United States Attorney Booth Goodwin announced February 25 that John Shelton, 47, received his sentence from U.S. District Judge Irene Berger. Last October, Shelton pleaded guilty to conspiring to violate the Clean Water Act.

According to Goodwin’s office, he admitted to acting with others to tamper with water samples, making them appear within permissible levels.

“He stated he diluted samples by adding distilled water, and substituted water samples from the ‘honeyhole,’ named such because samples taken from that spot were always within permissible limits,” the agency said. “Each time samples were diluted or water was substituted, Shelton allowed excessive pollutants to be discharged from mining operations into adjacent creeks and rivers.”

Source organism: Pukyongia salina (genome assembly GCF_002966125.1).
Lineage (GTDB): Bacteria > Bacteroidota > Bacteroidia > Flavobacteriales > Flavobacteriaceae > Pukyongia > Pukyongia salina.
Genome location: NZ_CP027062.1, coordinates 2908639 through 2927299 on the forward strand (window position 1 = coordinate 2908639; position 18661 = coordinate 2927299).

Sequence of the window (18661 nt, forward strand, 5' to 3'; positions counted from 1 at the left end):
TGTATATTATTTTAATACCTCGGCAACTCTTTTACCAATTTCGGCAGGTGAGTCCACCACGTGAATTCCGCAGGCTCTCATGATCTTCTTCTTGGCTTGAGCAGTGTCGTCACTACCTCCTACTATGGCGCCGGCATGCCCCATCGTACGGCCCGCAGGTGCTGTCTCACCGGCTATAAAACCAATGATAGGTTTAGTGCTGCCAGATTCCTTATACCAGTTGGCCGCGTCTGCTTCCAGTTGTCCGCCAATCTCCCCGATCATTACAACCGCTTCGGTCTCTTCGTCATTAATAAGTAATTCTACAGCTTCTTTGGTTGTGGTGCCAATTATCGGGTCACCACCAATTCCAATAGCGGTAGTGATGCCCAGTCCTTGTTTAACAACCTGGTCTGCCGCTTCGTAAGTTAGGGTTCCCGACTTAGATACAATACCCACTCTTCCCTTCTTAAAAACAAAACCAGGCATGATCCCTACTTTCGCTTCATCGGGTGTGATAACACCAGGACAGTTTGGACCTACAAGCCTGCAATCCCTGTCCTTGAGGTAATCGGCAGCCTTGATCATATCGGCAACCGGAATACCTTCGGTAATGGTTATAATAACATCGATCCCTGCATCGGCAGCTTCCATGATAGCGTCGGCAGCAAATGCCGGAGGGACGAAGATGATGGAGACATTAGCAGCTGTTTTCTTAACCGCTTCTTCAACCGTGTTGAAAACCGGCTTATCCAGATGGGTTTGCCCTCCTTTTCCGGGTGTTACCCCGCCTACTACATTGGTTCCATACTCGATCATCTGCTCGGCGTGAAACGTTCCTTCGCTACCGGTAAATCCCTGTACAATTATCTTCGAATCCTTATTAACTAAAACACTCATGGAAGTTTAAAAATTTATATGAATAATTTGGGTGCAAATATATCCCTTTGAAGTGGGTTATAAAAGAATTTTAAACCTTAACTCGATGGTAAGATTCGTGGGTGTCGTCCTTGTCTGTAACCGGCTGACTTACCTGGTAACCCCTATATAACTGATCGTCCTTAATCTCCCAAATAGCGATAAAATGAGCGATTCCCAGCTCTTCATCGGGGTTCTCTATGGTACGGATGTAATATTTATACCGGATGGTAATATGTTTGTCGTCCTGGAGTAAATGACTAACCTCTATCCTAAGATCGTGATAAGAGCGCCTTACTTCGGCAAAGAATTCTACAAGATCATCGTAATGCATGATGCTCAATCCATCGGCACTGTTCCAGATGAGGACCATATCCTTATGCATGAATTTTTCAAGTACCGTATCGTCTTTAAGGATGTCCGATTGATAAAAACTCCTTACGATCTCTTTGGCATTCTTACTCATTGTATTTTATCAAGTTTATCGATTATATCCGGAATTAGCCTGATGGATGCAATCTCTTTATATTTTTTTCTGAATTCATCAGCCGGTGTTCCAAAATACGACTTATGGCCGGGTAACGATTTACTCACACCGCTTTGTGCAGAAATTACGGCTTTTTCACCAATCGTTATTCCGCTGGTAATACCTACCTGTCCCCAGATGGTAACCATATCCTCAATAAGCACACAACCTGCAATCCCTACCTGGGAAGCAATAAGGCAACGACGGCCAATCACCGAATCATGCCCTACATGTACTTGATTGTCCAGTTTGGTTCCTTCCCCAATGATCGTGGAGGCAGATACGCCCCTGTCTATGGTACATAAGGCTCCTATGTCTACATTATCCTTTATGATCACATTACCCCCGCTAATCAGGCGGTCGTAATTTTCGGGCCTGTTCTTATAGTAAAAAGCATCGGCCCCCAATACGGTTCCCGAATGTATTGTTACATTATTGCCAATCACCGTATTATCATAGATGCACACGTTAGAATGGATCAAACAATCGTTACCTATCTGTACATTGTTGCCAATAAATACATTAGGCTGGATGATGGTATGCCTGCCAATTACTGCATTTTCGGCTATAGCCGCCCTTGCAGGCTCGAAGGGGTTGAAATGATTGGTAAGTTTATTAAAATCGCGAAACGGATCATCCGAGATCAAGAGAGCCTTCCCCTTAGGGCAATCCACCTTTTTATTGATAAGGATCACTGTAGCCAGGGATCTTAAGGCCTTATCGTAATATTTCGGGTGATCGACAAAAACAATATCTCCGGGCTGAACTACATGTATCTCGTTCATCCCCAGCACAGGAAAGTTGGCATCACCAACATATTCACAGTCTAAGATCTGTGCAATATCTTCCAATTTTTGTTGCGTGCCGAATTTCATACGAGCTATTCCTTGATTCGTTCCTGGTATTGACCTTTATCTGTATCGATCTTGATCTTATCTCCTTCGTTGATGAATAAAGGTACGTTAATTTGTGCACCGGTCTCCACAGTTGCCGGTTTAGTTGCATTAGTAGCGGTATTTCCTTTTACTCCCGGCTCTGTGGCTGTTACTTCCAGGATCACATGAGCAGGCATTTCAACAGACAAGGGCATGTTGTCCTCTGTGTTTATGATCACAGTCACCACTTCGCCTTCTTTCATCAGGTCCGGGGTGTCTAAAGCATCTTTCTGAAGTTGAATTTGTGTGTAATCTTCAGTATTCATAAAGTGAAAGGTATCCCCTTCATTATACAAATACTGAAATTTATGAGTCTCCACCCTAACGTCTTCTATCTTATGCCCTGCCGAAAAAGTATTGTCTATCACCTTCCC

Shelton also admitted that, between 2008 and 2013, he and other employees of Appalachian Labs failed to place samples on ice as required by law. Instead, he and the group kept them in their trucks all day, which compromised the samples’ integrity.

“They would place samples on ice inside coolers on known inspection days to give the appearance it was the regular practice,” Goodwin said.

The case was investigated by the Federal Bureau of Investigation (FBI) and Environmental Protection Agency’s (EPA) Criminal Investigation Division; prosecution was overseen by Assistant U.S. Attorney Blair Malkin and Larry Ellis.